By Paul Rozycki
It’s been two years.
March 10, 2020. That was the day when Michigan saw its first two COVID cases. Ironically, it was also an election day, and the beginning of the widespread shutdown of much public activity in the state.
Within days, colleges and K-12 schools were closed to in-person learning. Bars, restaurants, gyms, and factories shut down, and emergency restrictions were imposed on many public gatherings in the following weeks. By early April, there were over 20,000 COVID cases in Michigan, and nearly 1000 deaths.
At first, we thought it would be over in a month or so. Then we expected things would ‘return to normal’ after a year. Now, two years later, we are again hopefully looking to the end of the COVID pandemic, yet nothing seems to be ‘back to normal.’
Will there be another variant? Will there be another spike in infections? Will we need a fourth booster shot?
How have we been changed?
After two years, how have we all been changed by COVID? The list is long, and it will take years to sort it all out, but at every level, it’s a different world today than it was two years ago, in both big and small ways.
The medical system’s response
On the national level we’ve seen the American medical system respond quickly with vaccines that limit the spread of COVID and prevent infection. Yet, we’ve also seen bitter battles and partisan conflicts over actually getting the shots, leaving many vulnerable.
We’ve also seen American hospitals and medical personnel, often touted as the best in the world, overwhelmed by the numbers of those infected by the COVID virus. Yet, in spite of it all, they rose to meet the challenge.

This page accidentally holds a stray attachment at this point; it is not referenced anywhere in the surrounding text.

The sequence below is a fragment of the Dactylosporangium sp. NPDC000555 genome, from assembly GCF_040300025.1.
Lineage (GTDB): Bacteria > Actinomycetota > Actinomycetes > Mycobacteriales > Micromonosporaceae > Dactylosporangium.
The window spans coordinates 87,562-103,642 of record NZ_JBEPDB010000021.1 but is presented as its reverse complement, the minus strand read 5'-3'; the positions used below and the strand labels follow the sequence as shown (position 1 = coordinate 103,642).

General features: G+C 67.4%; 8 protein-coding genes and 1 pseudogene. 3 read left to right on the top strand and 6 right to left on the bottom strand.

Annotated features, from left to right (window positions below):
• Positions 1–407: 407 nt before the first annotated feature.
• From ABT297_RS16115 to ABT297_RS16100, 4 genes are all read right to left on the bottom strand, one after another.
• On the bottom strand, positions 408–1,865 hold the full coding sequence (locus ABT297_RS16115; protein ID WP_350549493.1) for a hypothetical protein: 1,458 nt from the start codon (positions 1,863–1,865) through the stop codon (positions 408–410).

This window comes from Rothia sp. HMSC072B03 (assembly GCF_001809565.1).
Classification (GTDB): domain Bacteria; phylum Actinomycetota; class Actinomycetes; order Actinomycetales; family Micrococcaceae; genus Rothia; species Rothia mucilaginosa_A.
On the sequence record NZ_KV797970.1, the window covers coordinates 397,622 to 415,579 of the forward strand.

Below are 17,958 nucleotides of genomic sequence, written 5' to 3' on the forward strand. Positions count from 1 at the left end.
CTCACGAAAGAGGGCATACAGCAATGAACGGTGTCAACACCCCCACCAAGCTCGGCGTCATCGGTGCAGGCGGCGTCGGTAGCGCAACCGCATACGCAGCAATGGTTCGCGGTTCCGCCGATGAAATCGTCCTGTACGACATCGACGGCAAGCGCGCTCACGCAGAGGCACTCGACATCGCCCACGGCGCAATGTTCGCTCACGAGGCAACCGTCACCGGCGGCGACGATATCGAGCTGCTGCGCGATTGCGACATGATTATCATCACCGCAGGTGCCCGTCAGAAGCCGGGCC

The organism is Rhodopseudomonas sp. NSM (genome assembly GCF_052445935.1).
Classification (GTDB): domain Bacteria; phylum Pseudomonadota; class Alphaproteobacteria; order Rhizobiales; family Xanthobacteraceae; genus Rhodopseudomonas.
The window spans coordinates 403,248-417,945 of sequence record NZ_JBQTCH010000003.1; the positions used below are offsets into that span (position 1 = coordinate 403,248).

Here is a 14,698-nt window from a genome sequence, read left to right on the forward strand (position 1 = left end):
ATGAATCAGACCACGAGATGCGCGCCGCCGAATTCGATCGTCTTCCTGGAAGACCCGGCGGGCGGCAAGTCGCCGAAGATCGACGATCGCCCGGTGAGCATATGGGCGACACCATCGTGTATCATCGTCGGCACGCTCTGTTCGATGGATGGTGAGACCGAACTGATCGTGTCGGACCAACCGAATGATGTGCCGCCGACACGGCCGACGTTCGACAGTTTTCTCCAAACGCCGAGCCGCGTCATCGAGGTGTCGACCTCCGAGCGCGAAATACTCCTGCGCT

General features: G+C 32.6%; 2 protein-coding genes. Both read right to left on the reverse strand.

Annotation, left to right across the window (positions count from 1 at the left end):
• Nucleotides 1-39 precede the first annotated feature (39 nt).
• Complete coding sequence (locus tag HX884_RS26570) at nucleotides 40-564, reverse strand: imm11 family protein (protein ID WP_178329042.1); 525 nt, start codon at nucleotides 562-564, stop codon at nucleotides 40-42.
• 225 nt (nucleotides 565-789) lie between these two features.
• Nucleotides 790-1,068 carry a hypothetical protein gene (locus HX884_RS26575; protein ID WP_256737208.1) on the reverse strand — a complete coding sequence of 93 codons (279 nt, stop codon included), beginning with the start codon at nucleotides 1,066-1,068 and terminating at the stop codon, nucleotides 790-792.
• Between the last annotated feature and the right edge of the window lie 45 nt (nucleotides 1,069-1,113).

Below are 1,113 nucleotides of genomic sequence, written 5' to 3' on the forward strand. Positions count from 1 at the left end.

We’ve learned of the virtues and vices of working at home, and Zoom meetings. Many workers now expect to spend at least a good part of their working time at home, rather than commuting to an office.
Yet, for all its convenience, a Zoom meeting isn’t quite the same as meeting someone in person. Will the home office be standard in the future? Almost certainly, the workplace will be quite different in the years to come.
Who are the essential workers?
We’ve also discovered those who are the most essential workers. Obviously they are the doctors, nurses, county public health workers, and other medical professionals who face COVID every day. But so are the store clerks, waitresses, janitors, teachers, bus drivers, postal workers, journalists, police officers, and fire fighters, who deal with the public every day. Hedge fund managers probably didn’t make the list.
The shutdowns and upheaval caused by COVID has also led many workers to leave their current jobs, and pursue new work opportunities. Most business now post help wanted signs on their front door, promising higher wages and benefits.
Supply chain shortages
We’ve become accustomed to shortages of toilet paper, hand soap, meats, pet food, new and used cars, and computer chips, among many other products. We often go to the grocery store with the hope that we will find what we need.